On February 21, 2008, Davis filed a complaint with Cal-OSHA regarding the availability and unsanitary conditions of Kiewit's portable toilets and Kiewit's not providing breaks. On February 27, she complained to John Lochner, Kiewit's equal employment opportunity (EEO) officer, regarding Kiewit's not providing access to sanitary portable toilets or investigating the January 18, 2008, incident. Davis told Lochner she was afraid of losing her job or other retaliation because of her complaint. However, Lochner did not take any action to prevent retaliation against Davis.
On March 6, 2008, Kiewit laid off most of the excavation crew members, including Davis. The lay-off was a surprise to the crew members because shortly before that date Preedy had assured them they would not be laid off for a long time as there were six miles of the AAC yet to be excavated. One week after the lay-off, Kiewit began to selectively rehire excavation crew members. By the third week after the lay-off, Kiewit had rehired a full day shift; however, Davis was not rehired. Using full day and night crews, Kiewit thereafter completed excavation of the AAC by April 2010.
In October 2008, Davis filed the instant complaint against Kiewit, alleging causes of action for discrimination, harassment, retaliation, and failure to prevent discrimination, harassment, and retaliation in violation of the Fair Employment and Housing Act (FEHA) (Gov. Code, § 12940 et seq.) and for not paying wages in violation of the Labor Code. She alleged that Kiewit's conduct was malicious and oppressive and committed and/or ratified by its managing agents to support her request for an award of punitive damages.
Kiewit filed a motion for summary judgment or, in the alternative, summary adjudication of causes of action. It moved for summary adjudication on Davis's request for punitive damages, arguing she could not recover punitive damages as a matter of law "because no officer, director or managing agent of [Kiewit] engaged in or ratified any oppressive, malicious, and/or fraudulent conduct against [her]." Kiewit asserted that none of the employees about whom Davis complained (e.g., Preedy and Lochner) were officers, directors or managing agents of Kiewit. In support of its motion, Kiewit submitted a revised separate statement of undisputed material facts and declarations of Preedy, Lochner and other employees asserting they did not determine Kiewit's corporate policy or have any substantial discretionary authority over decisions that determine its corporate policy.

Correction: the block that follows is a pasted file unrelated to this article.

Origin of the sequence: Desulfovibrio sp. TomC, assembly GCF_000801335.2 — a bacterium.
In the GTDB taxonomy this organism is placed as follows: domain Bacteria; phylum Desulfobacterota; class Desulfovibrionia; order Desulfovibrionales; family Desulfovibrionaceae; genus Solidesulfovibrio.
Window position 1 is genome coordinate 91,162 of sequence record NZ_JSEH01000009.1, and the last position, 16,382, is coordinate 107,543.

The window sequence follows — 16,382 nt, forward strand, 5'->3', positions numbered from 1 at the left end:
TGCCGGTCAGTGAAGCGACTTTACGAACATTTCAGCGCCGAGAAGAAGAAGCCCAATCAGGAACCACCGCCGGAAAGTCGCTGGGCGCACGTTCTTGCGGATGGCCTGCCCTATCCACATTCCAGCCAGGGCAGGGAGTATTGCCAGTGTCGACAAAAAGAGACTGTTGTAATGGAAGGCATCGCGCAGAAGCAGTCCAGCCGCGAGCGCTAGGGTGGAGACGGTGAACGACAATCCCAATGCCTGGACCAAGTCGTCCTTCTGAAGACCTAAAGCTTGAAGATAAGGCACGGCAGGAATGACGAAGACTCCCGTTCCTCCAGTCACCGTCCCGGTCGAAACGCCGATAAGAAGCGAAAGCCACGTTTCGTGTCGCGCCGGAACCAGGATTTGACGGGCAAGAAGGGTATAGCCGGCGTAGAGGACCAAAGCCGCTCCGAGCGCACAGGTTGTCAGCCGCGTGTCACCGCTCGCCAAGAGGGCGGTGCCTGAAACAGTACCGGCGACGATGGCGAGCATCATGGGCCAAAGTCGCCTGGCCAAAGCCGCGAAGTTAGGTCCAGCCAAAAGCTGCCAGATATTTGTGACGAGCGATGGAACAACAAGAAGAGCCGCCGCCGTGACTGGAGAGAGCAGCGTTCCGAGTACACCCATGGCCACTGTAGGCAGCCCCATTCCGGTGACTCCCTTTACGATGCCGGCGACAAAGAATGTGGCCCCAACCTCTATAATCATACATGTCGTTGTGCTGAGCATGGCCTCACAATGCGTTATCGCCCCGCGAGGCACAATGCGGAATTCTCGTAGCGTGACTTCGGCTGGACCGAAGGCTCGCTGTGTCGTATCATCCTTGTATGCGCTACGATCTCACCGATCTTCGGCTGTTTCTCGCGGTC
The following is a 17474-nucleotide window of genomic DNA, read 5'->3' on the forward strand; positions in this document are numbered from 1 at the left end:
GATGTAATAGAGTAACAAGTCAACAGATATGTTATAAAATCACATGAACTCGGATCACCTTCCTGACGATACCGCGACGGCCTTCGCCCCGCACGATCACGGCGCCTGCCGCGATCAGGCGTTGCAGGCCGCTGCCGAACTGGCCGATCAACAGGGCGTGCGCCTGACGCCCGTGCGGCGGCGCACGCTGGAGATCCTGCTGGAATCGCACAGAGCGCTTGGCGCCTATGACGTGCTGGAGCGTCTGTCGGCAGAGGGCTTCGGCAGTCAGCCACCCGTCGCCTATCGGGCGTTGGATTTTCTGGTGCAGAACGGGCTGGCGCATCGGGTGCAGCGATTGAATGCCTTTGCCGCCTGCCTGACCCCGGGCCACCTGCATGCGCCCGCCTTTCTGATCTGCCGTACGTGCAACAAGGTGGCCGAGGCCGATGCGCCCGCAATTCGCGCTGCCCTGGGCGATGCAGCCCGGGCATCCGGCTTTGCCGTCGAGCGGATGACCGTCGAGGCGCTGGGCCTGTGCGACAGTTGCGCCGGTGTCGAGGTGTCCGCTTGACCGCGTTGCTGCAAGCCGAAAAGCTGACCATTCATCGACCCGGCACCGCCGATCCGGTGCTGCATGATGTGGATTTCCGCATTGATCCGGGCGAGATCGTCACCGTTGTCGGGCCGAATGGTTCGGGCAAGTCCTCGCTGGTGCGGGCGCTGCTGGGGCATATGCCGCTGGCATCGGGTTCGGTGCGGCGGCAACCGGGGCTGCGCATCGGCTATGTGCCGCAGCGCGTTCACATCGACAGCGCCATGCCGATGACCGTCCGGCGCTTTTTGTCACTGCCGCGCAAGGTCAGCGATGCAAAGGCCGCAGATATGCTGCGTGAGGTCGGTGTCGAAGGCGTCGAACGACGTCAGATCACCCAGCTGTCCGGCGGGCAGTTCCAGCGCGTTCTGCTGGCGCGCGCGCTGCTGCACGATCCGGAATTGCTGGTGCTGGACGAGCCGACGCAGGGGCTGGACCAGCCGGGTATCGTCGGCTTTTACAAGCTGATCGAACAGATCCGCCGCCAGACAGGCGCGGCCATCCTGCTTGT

Davis opposed Kiewit's motion for summary judgment or, in the alternative, summary adjudication. She argued Preedy and Lochner were managing agents of Kiewit. In support of her opposition, she submitted declarations and other evidence supporting her assertion that Preedy and Lochner were managing agents of Kiewit. She also submitted a separate statement of disputed and additional material facts.
On December 27, 2010, following a hearing on Kiewit's motion, the trial court issued a written order denying Kiewit's motion for summary judgment and motions for summary adjudication of six issues, but granting its motion for summary adjudication on Davis's request for punitive damages. The court concluded "[Davis] cannot recover punitive damages as a matter of law because no officer, director or managing agent of Kiewit engaged in or ratified any oppressive, malicious and/or fraudulent conduct against [her]. (Revised Separate Statement of Undisputed Facts, UF Nos. 123-124.)"
Following trial on Davis's action, the jury returned special verdicts finding Kiewit liable on each of her four FEHA causes of action and determined her economic and noneconomic damages for each cause of action. On November 19, 2012, the trial court entered an amended judgment for Davis on the special verdicts and awarded her $160, 000 for past lost earnings and $110, 000 for noneconomic losses, for a total award of $270, 000 in damages. Davis timely filed a notice of appeal challenging the trial court's order granting Kiewit's motion for summary adjudication on her request for punitive damages.
Summary Adjudication Standard of ...